My wife and I went to Thailand last year on our honeymoon. Had we never known of Anthony Bourdain, we might have just headed for Hawaii (not that there’s anything wrong with that).
But Bourdain changed me. And not just me. Bourdain changed the restaurant world. He changed the travel world. And he changed the media world. In no small way, he helped change the world at large. He made it feel simultaneously much smaller and much bigger. He died from an apparent suicide last week, and the world will be less colorful and feel slightly less accessible without him.
The brash chef, a bubbling cauldron of irreverence and respect, made the foreign familiar, dissolving borders both physical and literal with his works of New Journalism for the Travel Channel (“No Reservations”) and CNN (“Parts Unknown”). But before he created the platform which celebrated, investigated and marveled at cultures ranging from Iceland to Malaysia and West Virginia to Tokyo, he revealed a world equally as foreign to so many: the professional kitchen. His 2000 book “Kitchen Confidential: Adventures in the Culinary Underbelly” pulled back the curtain on the rebellious, creative, hard-working and sometimes destructive cast of characters that found refuge and purpose in cooking. As he would later do traveling the world, Bourdain helped his audience understand a culture beyond their own personal experience, and he allowed his subjects to be truly seen and heard.
Bourdain spent the better part of 20 years showing us to ourselves, helping us recognize that behind every bowl of oxtail stew or plate of fried chicken, there is a person, a culture and a story. Yes, he had what seemed the enviable job of traveling the world, constantly maintaining a childlike wonder on a very grown-up budget, but he was not trying to be an exalted rock star; he was simply a searcher, and our proxy.
A brilliant wordsmith, underrated filmmaker and reluctantly vulnerable humanist, Bourdain re-calibrated the way we thought about food. He wasn’t a vamping chef in pristine whites jazzing up meals you can cook at home or a clown peddling in redundancy with how “delicious!!” every bite of chicken-fried steak was that he encountered across the country. He was a storyteller, a raconteur, an excited student of the world that reminded us that connection with another person or culture is often just one meal or bite of food away. He made you want to head to the airport with just your wallet and travel to Bangkok or Dublin, hungry for a meal, a conversation, an adventure, a lesson in life.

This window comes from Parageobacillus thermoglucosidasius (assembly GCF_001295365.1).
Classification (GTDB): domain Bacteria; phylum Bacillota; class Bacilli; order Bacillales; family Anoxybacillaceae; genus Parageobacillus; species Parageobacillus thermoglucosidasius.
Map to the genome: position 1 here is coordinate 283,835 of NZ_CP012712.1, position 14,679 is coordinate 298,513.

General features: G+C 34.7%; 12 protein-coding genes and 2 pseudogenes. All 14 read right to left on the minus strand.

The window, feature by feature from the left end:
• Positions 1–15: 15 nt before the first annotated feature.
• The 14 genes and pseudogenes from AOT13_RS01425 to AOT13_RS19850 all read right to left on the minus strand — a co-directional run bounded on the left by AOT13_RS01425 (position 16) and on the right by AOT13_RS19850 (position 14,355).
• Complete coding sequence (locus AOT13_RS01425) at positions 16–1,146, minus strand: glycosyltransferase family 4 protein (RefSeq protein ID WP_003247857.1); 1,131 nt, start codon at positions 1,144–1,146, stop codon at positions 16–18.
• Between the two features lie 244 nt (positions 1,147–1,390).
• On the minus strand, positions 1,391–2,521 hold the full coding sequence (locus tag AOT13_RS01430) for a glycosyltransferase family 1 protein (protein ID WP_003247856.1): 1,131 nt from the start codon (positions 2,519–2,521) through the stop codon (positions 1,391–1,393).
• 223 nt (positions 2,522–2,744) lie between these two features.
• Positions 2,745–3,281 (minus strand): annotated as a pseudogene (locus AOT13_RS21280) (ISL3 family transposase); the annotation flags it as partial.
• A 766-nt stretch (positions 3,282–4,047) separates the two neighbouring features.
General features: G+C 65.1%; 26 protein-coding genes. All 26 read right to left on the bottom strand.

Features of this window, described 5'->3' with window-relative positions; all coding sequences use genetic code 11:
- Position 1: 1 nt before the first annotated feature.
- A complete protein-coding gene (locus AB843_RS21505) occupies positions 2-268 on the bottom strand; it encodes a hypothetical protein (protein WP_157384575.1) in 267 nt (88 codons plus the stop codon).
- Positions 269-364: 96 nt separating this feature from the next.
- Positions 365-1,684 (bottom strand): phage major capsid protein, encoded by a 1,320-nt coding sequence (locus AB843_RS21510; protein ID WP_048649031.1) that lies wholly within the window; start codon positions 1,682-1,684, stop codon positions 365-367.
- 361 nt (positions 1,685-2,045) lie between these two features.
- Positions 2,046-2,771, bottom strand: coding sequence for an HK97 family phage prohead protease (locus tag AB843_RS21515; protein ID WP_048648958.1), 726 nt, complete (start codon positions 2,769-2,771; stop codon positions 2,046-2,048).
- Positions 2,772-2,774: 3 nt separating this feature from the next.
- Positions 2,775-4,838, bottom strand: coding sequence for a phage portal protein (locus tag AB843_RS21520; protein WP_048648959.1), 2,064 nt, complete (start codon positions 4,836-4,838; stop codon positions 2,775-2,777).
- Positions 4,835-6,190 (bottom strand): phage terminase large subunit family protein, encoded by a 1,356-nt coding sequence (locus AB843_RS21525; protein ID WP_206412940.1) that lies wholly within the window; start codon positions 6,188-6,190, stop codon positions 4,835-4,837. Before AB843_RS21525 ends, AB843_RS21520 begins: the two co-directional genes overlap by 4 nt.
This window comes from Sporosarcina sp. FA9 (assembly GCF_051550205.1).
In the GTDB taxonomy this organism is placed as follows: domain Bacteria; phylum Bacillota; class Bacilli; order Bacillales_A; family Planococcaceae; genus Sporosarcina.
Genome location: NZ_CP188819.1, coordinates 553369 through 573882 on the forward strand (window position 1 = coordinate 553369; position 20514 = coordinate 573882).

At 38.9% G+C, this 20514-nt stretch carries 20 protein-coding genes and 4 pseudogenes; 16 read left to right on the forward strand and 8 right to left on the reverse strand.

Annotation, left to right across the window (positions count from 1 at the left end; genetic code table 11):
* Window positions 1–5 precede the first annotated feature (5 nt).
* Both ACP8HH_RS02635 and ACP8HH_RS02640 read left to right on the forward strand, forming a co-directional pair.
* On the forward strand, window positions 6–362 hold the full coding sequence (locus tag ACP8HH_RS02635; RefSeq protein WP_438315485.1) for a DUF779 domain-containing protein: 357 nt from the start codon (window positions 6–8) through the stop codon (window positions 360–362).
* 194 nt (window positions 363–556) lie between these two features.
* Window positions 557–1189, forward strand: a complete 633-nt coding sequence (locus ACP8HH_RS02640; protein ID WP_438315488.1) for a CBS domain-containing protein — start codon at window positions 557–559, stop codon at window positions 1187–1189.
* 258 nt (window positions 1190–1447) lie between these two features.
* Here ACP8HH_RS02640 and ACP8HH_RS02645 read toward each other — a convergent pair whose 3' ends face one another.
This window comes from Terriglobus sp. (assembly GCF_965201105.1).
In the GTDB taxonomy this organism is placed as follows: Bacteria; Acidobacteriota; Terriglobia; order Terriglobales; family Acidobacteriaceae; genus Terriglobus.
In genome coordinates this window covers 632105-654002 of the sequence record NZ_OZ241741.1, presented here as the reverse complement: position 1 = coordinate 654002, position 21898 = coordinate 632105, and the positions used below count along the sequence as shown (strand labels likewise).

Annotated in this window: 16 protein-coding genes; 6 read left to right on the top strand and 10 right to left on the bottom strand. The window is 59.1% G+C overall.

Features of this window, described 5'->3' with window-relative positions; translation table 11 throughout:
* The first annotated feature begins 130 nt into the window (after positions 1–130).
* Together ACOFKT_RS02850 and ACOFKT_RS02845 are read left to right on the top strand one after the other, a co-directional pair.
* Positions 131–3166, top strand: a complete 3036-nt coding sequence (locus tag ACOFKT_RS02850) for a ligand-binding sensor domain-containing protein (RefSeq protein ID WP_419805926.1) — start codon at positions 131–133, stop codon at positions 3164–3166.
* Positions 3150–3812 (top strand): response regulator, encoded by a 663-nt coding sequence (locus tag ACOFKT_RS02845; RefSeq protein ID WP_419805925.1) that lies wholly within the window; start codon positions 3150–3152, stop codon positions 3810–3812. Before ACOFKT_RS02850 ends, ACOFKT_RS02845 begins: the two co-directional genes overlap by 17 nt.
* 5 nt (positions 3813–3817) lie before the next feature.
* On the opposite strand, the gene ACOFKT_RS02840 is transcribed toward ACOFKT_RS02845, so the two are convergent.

I didn’t know Bourdain, though as with any great artist you feel you come to know at least a layer or two of the person, and I am in no place to make judgments about how his life ended. I just know that I have never endured the crippling despair of depression, and can only imagine its dark grip. His daughter and dearest loved ones have my deepest sympathy. If you or anyone you know is battling depression or thoughts of suicide, please know there is help out there and recovery is possible. And please call the National Suicide Prevention Hotline phone number at 1-800-273-8255. Chefs with Issues is also a resource if you are struggling and work in the food world. Locally, you can call 512-472-4357 to connect with mental health services.
- Audio: Hear my thoughts on the death of Bourdain from my conversation on 104.9 The Horn Friday afternoon
- Austin chefs and the world respond to the news of Anthony Bourdain’s death
- Anthony Bourdain loved Austin, but that’s not why we loved him